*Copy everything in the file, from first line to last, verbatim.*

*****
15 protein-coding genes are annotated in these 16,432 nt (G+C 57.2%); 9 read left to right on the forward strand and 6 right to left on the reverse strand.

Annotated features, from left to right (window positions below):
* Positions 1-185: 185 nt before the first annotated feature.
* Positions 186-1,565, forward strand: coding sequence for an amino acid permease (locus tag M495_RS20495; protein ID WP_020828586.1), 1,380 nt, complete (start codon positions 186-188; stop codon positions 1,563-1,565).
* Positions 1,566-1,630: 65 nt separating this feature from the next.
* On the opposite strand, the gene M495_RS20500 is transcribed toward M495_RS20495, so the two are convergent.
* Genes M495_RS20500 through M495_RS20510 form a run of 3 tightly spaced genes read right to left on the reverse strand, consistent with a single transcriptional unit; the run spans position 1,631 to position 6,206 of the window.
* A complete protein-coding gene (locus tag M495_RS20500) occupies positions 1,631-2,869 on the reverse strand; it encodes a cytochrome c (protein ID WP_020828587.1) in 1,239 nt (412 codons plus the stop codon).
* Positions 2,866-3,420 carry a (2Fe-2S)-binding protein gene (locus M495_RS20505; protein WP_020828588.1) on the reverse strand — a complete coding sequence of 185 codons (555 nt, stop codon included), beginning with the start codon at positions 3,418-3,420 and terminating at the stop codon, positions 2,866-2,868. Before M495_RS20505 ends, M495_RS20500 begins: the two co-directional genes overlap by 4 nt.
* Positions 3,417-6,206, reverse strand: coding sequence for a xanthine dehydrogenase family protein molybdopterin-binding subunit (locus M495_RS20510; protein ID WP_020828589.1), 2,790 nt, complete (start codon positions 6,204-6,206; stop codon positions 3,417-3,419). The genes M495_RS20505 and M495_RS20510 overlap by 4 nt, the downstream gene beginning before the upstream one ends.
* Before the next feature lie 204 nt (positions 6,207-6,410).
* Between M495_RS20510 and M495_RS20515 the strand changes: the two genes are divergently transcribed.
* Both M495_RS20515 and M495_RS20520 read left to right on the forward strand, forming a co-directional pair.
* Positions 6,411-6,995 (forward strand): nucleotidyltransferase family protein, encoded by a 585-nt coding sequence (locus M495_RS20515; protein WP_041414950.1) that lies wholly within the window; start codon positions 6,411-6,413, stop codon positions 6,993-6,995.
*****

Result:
15 protein-coding genes are annotated in these 16,432 nt (G+C 57.2%); 9 read left to right on the forward strand and 6 right to left on the reverse strand.

Annotated features, from left to right (window positions below):
* Positions 1-185: 185 nt before the first annotated feature.
* Positions 186-1,565, forward strand: coding sequence for an amino acid permease (locus tag M495_RS20495; protein ID WP_020828586.1), 1,380 nt, complete (start codon positions 186-188; stop codon positions 1,563-1,565).
* Positions 1,566-1,630: 65 nt separating this feature from the next.
* On the opposite strand, the gene M495_RS20500 is transcribed toward M495_RS20495, so the two are convergent.
* Genes M495_RS20500 through M495_RS20510 form a run of 3 tightly spaced genes read right to left on the reverse strand, consistent with a single transcriptional unit; the run spans position 1,631 to position 6,206 of the window.
* A complete protein-coding gene (locus tag M495_RS20500) occupies positions 1,631-2,869 on the reverse strand; it encodes a cytochrome c (protein ID WP_020828587.1) in 1,239 nt (412 codons plus the stop codon).
* Positions 2,866-3,420 carry a (2Fe-2S)-binding protein gene (locus M495_RS20505; protein WP_020828588.1) on the reverse strand — a complete coding sequence of 185 codons (555 nt, stop codon included), beginning with the start codon at positions 3,418-3,420 and terminating at the stop codon, positions 2,866-2,868. Before M495_RS20505 ends, M495_RS20500 begins: the two co-directional genes overlap by 4 nt.
* Positions 3,417-6,206, reverse strand: coding sequence for a xanthine dehydrogenase family protein molybdopterin-binding subunit (locus M495_RS20510; protein ID WP_020828589.1), 2,790 nt, complete (start codon positions 6,204-6,206; stop codon positions 3,417-3,419). The genes M495_RS20505 and M495_RS20510 overlap by 4 nt, the downstream gene beginning before the upstream one ends.
* Before the next feature lie 204 nt (positions 6,207-6,410).
* Between M495_RS20510 and M495_RS20515 the strand changes: the two genes are divergently transcribed.
* Both M495_RS20515 and M495_RS20520 read left to right on the forward strand, forming a co-directional pair.
* Positions 6,411-6,995 (forward strand): nucleotidyltransferase family protein, encoded by a 585-nt coding sequence (locus M495_RS20515; protein WP_041414950.1) that lies wholly within the window; start codon positions 6,411-6,413, stop codon positions 6,993-6,995.